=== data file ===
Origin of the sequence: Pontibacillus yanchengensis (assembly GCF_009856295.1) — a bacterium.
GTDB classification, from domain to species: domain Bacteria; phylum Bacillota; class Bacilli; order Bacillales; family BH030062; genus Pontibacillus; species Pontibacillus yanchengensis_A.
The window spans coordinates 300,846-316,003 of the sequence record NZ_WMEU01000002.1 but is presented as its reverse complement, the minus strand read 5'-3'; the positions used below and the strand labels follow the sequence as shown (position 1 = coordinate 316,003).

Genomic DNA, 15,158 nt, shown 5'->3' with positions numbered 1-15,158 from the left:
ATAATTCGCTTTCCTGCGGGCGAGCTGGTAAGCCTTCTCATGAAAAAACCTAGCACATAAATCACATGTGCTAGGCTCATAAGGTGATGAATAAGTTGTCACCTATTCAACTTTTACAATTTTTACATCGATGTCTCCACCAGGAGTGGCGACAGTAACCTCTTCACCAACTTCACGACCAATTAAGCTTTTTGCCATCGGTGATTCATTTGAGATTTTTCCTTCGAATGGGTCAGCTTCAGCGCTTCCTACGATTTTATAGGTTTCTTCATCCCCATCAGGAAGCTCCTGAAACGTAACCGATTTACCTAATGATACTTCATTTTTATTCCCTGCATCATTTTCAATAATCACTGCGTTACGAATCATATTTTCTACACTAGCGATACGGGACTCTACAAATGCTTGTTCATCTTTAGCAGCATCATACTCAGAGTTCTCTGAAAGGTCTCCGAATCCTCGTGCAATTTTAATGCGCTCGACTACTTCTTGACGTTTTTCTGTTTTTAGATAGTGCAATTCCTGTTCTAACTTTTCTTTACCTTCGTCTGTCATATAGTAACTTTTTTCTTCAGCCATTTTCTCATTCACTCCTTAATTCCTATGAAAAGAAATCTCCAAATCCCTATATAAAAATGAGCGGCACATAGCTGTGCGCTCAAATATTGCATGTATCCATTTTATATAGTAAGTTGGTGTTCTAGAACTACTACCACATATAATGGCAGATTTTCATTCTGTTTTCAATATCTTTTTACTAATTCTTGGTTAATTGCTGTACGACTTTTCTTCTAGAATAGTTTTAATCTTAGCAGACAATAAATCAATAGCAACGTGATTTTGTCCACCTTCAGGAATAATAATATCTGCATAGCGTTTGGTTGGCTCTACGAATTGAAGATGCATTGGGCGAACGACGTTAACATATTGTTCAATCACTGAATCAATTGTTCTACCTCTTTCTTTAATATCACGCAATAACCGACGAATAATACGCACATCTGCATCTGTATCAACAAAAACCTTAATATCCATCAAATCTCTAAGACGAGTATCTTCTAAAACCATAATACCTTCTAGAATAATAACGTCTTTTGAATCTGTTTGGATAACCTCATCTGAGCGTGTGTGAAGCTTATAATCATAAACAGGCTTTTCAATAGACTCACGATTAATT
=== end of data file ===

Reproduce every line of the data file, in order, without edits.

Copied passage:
Origin of the sequence: Pontibacillus yanchengensis (assembly GCF_009856295.1) — a bacterium.
GTDB classification, from domain to species: domain Bacteria; phylum Bacillota; class Bacilli; order Bacillales; family BH030062; genus Pontibacillus; species Pontibacillus yanchengensis_A.
The window spans coordinates 300,846-316,003 of the sequence record NZ_WMEU01000002.1 but is presented as its reverse complement, the minus strand read 5'-3'; the positions used below and the strand labels follow the sequence as shown (position 1 = coordinate 316,003).

Genomic DNA, 15,158 nt, shown 5'->3' with positions numbered 1-15,158 from the left:
ATAATTCGCTTTCCTGCGGGCGAGCTGGTAAGCCTTCTCATGAAAAAACCTAGCACATAAATCACATGTGCTAGGCTCATAAGGTGATGAATAAGTTGTCACCTATTCAACTTTTACAATTTTTACATCGATGTCTCCACCAGGAGTGGCGACAGTAACCTCTTCACCAACTTCACGACCAATTAAGCTTTTTGCCATCGGTGATTCATTTGAGATTTTTCCTTCGAATGGGTCAGCTTCAGCGCTTCCTACGATTTTATAGGTTTCTTCATCCCCATCAGGAAGCTCCTGAAACGTAACCGATTTACCTAATGATACTTCATTTTTATTCCCTGCATCATTTTCAATAATCACTGCGTTACGAATCATATTTTCTACACTAGCGATACGGGACTCTACAAATGCTTGTTCATCTTTAGCAGCATCATACTCAGAGTTCTCTGAAAGGTCTCCGAATCCTCGTGCAATTTTAATGCGCTCGACTACTTCTTGACGTTTTTCTGTTTTTAGATAGTGCAATTCCTGTTCTAACTTTTCTTTACCTTCGTCTGTCATATAGTAACTTTTTTCTTCAGCCATTTTCTCATTCACTCCTTAATTCCTATGAAAAGAAATCTCCAAATCCCTATATAAAAATGAGCGGCACATAGCTGTGCGCTCAAATATTGCATGTATCCATTTTATATAGTAAGTTGGTGTTCTAGAACTACTACCACATATAATGGCAGATTTTCATTCTGTTTTCAATATCTTTTTACTAATTCTTGGTTAATTGCTGTACGACTTTTCTTCTAGAATAGTTTTAATCTTAGCAGACAATAAATCAATAGCAACGTGATTTTGTCCACCTTCAGGAATAATAATATCTGCATAGCGTTTGGTTGGCTCTACGAATTGAAGATGCATTGGGCGAACGACGTTAACATATTGTTCAATCACTGAATCAATTGTTCTACCTCTTTCTTTAATATCACGCAATAACCGACGAATAATACGCACATCTGCATCTGTATCAACAAAAACCTTAATATCCATCAAATCTCTAAGACGAGTATCTTCTAAAACCATAATACCTTCTAGAATAATAACGTCTTTTGAATCTGTTTGGATAACCTCATCTGAGCGTGTGTGAAGCTTATAATCATAAACAGGCTTTTCAATAGACTCACGATTAATT